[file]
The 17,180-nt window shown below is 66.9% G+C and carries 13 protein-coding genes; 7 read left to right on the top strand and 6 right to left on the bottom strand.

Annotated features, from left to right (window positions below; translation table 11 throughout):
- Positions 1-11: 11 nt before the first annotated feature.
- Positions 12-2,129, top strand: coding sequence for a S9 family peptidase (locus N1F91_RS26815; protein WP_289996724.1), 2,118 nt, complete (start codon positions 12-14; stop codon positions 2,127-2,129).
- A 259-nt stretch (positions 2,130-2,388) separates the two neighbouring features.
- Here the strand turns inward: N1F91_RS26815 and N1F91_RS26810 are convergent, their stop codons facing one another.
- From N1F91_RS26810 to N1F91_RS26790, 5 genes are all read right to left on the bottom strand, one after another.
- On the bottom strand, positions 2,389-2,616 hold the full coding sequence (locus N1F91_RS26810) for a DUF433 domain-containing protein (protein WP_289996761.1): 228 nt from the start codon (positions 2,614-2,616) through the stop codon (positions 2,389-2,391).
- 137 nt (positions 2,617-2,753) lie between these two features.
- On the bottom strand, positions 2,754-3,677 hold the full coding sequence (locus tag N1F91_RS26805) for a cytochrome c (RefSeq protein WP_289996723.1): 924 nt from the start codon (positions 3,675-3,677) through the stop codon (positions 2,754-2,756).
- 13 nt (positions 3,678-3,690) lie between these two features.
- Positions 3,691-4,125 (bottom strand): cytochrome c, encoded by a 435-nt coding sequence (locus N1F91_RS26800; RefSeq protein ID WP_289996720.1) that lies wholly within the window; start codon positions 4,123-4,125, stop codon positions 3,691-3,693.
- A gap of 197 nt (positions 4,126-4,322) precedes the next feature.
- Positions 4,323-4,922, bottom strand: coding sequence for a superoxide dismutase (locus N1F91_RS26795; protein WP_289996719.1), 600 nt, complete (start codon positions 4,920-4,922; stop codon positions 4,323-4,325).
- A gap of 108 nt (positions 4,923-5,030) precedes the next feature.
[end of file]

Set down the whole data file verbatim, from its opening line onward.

The 17,180-nt window shown below is 66.9% G+C and carries 13 protein-coding genes; 7 read left to right on the top strand and 6 right to left on the bottom strand.

Annotated features, from left to right (window positions below; translation table 11 throughout):
- Positions 1-11: 11 nt before the first annotated feature.
- Positions 12-2,129, top strand: coding sequence for a S9 family peptidase (locus N1F91_RS26815; protein WP_289996724.1), 2,118 nt, complete (start codon positions 12-14; stop codon positions 2,127-2,129).
- A 259-nt stretch (positions 2,130-2,388) separates the two neighbouring features.
- Here the strand turns inward: N1F91_RS26815 and N1F91_RS26810 are convergent, their stop codons facing one another.
- From N1F91_RS26810 to N1F91_RS26790, 5 genes are all read right to left on the bottom strand, one after another.
- On the bottom strand, positions 2,389-2,616 hold the full coding sequence (locus N1F91_RS26810) for a DUF433 domain-containing protein (protein WP_289996761.1): 228 nt from the start codon (positions 2,614-2,616) through the stop codon (positions 2,389-2,391).
- 137 nt (positions 2,617-2,753) lie between these two features.
- On the bottom strand, positions 2,754-3,677 hold the full coding sequence (locus tag N1F91_RS26805) for a cytochrome c (RefSeq protein WP_289996723.1): 924 nt from the start codon (positions 3,675-3,677) through the stop codon (positions 2,754-2,756).
- 13 nt (positions 3,678-3,690) lie between these two features.
- Positions 3,691-4,125 (bottom strand): cytochrome c, encoded by a 435-nt coding sequence (locus N1F91_RS26800; RefSeq protein ID WP_289996720.1) that lies wholly within the window; start codon positions 4,123-4,125, stop codon positions 3,691-3,693.
- A gap of 197 nt (positions 4,126-4,322) precedes the next feature.
- Positions 4,323-4,922, bottom strand: coding sequence for a superoxide dismutase (locus N1F91_RS26795; protein WP_289996719.1), 600 nt, complete (start codon positions 4,920-4,922; stop codon positions 4,323-4,325).
- A gap of 108 nt (positions 4,923-5,030) precedes the next feature.